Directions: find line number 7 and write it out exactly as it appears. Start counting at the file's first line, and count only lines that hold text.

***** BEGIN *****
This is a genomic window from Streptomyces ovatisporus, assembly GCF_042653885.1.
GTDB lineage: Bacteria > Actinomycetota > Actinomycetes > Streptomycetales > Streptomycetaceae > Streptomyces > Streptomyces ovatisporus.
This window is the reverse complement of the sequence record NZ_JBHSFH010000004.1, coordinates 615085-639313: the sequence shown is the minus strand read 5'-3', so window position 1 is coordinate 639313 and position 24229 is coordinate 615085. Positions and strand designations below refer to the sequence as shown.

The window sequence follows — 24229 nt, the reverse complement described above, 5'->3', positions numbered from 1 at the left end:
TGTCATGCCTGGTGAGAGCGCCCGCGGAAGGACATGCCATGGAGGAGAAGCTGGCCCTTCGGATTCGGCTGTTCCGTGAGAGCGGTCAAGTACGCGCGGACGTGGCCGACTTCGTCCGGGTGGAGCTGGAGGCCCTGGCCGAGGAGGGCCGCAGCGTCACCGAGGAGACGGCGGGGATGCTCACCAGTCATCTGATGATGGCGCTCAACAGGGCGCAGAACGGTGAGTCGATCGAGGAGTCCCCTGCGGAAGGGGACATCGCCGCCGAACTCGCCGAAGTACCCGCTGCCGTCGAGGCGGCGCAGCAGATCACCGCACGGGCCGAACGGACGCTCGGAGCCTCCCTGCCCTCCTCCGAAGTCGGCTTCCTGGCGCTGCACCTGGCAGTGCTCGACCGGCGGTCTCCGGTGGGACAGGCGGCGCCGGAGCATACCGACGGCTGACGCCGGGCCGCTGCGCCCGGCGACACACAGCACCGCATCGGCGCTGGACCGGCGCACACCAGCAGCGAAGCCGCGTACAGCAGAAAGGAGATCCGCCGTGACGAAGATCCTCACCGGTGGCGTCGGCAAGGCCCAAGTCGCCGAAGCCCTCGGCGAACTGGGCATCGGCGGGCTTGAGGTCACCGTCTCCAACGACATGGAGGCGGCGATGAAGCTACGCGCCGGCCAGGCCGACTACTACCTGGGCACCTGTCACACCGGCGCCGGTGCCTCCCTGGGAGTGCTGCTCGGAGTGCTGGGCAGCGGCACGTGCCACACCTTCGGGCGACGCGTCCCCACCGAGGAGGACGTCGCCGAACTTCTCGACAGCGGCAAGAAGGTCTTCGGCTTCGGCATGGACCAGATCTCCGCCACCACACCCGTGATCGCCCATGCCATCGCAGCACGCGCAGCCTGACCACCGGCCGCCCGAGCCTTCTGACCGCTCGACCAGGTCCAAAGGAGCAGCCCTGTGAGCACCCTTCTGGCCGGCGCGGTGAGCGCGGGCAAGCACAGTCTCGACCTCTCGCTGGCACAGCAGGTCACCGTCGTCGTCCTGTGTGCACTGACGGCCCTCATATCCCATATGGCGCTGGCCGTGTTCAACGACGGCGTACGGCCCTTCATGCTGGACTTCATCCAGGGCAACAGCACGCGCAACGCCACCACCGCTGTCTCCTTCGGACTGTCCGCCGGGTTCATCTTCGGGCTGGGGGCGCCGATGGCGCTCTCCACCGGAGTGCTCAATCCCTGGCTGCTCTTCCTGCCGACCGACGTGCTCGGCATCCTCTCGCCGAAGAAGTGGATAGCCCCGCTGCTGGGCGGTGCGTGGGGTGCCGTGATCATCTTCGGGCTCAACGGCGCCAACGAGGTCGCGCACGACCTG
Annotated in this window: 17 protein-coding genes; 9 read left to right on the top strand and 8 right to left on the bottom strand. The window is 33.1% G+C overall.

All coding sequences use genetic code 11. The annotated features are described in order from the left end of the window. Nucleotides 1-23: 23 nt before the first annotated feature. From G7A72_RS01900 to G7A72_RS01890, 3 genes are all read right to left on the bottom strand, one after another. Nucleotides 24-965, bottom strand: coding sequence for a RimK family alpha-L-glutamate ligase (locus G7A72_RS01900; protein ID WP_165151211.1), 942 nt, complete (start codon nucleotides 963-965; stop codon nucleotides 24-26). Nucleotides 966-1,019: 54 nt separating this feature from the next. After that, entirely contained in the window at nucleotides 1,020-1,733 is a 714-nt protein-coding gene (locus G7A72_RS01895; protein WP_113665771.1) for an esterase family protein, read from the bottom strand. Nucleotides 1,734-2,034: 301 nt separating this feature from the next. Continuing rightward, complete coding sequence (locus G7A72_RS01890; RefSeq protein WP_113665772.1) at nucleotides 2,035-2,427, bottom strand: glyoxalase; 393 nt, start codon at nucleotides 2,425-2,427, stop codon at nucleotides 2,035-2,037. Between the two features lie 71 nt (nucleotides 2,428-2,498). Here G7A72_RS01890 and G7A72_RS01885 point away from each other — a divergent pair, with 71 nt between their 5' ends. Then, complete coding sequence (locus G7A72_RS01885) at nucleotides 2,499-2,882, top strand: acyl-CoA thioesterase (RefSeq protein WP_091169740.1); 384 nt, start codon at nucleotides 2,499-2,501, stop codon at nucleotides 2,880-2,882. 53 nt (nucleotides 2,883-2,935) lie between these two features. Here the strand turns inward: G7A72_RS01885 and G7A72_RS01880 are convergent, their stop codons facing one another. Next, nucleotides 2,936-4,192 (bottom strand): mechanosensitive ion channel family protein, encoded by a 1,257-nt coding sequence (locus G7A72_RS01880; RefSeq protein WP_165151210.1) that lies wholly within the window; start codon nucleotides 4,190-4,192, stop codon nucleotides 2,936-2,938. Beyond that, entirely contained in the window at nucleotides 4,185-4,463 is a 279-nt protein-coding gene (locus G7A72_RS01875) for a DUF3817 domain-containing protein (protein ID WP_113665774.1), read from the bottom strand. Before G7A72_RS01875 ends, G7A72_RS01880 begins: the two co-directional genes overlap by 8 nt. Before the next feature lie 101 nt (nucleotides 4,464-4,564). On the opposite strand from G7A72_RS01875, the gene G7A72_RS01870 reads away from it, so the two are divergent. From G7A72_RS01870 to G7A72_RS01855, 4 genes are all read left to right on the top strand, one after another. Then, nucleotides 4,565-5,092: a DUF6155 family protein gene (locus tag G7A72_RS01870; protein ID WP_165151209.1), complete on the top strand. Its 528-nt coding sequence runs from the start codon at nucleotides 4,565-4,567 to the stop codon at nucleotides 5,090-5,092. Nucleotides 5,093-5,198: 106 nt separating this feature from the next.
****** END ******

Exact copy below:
All coding sequences use genetic code 11. The annotated features are described in order from the left end of the window. Nucleotides 1-23: 23 nt before the first annotated feature. From G7A72_RS01900 to G7A72_RS01890, 3 genes are all read right to left on the bottom strand, one after another. Nucleotides 24-965, bottom strand: coding sequence for a RimK family alpha-L-glutamate ligase (locus G7A72_RS01900; protein ID WP_165151211.1), 942 nt, complete (start codon nucleotides 963-965; stop codon nucleotides 24-26). Nucleotides 966-1,019: 54 nt separating this feature from the next. After that, entirely contained in the window at nucleotides 1,020-1,733 is a 714-nt protein-coding gene (locus G7A72_RS01895; protein WP_113665771.1) for an esterase family protein, read from the bottom strand. Nucleotides 1,734-2,034: 301 nt separating this feature from the next. Continuing rightward, complete coding sequence (locus G7A72_RS01890; RefSeq protein WP_113665772.1) at nucleotides 2,035-2,427, bottom strand: glyoxalase; 393 nt, start codon at nucleotides 2,425-2,427, stop codon at nucleotides 2,035-2,037. Between the two features lie 71 nt (nucleotides 2,428-2,498). Here G7A72_RS01890 and G7A72_RS01885 point away from each other — a divergent pair, with 71 nt between their 5' ends. Then, complete coding sequence (locus G7A72_RS01885) at nucleotides 2,499-2,882, top strand: acyl-CoA thioesterase (RefSeq protein WP_091169740.1); 384 nt, start codon at nucleotides 2,499-2,501, stop codon at nucleotides 2,880-2,882. 53 nt (nucleotides 2,883-2,935) lie between these two features. Here the strand turns inward: G7A72_RS01885 and G7A72_RS01880 are convergent, their stop codons facing one another. Next, nucleotides 2,936-4,192 (bottom strand): mechanosensitive ion channel family protein, encoded by a 1,257-nt coding sequence (locus G7A72_RS01880; RefSeq protein WP_165151210.1) that lies wholly within the window; start codon nucleotides 4,190-4,192, stop codon nucleotides 2,936-2,938. Beyond that, entirely contained in the window at nucleotides 4,185-4,463 is a 279-nt protein-coding gene (locus G7A72_RS01875) for a DUF3817 domain-containing protein (protein ID WP_113665774.1), read from the bottom strand. Before G7A72_RS01875 ends, G7A72_RS01880 begins: the two co-directional genes overlap by 8 nt. Before the next feature lie 101 nt (nucleotides 4,464-4,564). On the opposite strand from G7A72_RS01875, the gene G7A72_RS01870 reads away from it, so the two are divergent. From G7A72_RS01870 to G7A72_RS01855, 4 genes are all read left to right on the top strand, one after another. Then, nucleotides 4,565-5,092: a DUF6155 family protein gene (locus tag G7A72_RS01870; protein ID WP_165151209.1), complete on the top strand. Its 528-nt coding sequence runs from the start codon at nucleotides 4,565-4,567 to the stop codon at nucleotides 5,090-5,092. Nucleotides 5,093-5,198: 106 nt separating this feature from the next.